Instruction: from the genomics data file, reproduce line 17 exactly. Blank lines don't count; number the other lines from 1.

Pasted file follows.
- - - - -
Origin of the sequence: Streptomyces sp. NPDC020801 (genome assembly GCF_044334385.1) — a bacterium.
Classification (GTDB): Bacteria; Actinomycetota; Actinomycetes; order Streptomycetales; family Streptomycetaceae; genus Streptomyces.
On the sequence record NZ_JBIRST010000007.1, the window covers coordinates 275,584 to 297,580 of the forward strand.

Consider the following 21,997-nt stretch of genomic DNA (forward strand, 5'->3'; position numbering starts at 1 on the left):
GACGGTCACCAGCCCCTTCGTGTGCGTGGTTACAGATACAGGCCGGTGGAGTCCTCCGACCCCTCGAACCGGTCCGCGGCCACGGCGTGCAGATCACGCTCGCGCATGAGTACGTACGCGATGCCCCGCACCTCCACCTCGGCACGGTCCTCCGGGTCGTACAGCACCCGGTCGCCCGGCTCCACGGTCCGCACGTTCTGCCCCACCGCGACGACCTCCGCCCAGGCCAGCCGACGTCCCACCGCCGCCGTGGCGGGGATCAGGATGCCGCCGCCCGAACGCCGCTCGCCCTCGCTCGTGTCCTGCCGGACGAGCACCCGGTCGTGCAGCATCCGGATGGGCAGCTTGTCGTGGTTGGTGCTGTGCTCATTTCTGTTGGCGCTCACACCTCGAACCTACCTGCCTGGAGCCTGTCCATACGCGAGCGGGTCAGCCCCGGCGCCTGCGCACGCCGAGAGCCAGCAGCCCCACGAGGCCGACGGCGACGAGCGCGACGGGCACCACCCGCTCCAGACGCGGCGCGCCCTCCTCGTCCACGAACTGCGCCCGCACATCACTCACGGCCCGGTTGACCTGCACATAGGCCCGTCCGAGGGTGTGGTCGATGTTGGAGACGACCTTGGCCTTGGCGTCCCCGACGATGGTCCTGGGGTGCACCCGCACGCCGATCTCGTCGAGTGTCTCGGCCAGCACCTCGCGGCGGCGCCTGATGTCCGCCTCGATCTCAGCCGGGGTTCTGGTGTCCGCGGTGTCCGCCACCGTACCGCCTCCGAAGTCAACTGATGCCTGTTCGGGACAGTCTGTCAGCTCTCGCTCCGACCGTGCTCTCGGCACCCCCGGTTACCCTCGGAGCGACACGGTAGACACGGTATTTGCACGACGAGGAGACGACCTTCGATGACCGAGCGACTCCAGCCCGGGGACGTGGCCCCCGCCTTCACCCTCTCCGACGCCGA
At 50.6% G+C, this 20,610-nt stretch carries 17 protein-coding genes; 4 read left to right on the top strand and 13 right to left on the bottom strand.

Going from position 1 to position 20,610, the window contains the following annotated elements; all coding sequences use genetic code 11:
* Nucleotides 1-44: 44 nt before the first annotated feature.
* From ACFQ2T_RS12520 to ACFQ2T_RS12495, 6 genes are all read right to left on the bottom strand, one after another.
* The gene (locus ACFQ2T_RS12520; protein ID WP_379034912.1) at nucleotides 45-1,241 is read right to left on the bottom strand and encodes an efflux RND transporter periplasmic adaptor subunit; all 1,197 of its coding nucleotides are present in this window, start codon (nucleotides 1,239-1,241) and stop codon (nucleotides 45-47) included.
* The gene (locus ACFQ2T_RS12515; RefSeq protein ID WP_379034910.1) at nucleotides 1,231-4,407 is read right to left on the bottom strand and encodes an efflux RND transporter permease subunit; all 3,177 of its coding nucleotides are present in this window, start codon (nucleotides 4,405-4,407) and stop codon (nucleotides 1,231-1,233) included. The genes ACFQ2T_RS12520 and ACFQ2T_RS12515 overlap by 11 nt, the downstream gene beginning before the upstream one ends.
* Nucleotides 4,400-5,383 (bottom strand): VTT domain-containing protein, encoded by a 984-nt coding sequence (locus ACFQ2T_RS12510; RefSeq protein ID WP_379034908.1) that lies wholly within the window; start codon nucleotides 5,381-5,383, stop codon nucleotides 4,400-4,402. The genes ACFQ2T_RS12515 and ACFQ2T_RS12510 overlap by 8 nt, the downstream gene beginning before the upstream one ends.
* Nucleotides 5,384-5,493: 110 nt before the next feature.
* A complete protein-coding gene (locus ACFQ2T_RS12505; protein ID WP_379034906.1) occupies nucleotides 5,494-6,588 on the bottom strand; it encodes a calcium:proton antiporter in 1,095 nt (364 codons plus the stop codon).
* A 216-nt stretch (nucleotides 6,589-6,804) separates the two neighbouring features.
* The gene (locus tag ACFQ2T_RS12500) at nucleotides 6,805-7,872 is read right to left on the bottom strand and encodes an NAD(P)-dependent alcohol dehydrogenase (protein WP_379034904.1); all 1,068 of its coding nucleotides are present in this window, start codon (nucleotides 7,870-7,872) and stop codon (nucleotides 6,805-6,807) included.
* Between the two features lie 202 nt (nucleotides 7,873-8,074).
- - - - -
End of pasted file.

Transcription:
* Between the two features lie 202 nt (nucleotides 7,873-8,074).